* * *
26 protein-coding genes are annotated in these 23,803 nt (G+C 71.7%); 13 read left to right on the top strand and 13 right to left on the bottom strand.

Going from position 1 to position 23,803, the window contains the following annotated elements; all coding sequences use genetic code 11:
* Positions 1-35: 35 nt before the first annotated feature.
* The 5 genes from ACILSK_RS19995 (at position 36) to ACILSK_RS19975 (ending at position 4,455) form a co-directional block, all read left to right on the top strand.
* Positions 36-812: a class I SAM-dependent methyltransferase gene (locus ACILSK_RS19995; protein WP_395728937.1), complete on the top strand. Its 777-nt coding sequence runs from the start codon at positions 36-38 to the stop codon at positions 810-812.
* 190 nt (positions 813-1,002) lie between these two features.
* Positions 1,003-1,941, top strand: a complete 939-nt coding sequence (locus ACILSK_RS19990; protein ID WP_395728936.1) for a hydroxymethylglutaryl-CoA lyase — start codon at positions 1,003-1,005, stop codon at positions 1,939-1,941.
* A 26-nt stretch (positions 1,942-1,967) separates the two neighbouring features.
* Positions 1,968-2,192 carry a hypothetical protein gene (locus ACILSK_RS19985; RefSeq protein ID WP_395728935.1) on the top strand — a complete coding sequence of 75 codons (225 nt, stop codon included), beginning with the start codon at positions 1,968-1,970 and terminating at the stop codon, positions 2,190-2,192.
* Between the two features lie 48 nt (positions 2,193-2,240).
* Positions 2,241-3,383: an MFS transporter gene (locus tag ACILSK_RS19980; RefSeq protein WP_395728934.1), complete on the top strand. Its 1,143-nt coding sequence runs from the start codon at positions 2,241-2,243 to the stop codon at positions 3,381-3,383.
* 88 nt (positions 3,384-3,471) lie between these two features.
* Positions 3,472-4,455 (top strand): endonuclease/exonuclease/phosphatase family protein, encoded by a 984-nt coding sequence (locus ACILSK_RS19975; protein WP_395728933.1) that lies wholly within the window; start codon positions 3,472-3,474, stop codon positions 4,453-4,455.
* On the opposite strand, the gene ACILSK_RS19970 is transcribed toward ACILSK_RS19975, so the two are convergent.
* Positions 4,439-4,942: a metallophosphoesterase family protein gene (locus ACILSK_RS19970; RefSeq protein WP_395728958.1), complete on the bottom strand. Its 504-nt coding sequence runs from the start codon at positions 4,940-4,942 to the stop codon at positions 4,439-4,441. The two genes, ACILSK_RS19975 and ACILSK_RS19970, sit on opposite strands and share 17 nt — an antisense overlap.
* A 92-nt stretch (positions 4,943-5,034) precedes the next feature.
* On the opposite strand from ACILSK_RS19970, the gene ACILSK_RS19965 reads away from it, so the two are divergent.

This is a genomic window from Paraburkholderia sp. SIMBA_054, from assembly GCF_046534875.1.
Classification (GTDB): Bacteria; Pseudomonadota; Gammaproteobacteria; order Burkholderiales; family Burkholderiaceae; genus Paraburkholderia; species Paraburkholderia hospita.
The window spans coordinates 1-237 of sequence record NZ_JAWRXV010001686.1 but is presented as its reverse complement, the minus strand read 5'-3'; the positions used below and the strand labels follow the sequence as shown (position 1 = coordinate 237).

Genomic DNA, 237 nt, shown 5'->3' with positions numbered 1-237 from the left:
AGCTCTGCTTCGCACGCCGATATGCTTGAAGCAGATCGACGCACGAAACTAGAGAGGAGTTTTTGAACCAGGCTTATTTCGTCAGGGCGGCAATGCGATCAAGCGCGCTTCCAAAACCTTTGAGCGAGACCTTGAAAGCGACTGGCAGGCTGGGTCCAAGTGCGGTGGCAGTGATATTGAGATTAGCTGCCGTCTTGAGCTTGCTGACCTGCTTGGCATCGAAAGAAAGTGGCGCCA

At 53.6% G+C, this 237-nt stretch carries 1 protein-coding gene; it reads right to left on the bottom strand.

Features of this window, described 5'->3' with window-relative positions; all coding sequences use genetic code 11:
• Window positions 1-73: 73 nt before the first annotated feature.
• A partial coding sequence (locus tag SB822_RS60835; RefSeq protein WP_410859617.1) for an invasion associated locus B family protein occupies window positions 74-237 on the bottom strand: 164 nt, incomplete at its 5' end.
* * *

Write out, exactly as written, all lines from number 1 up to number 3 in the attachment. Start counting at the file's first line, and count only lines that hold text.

26 protein-coding genes are annotated in these 23,803 nt (G+C 71.7%); 13 read left to right on the top strand and 13 right to left on the bottom strand.

Going from position 1 to position 23,803, the window contains the following annotated elements; all coding sequences use genetic code 11:
* Positions 1-35: 35 nt before the first annotated feature.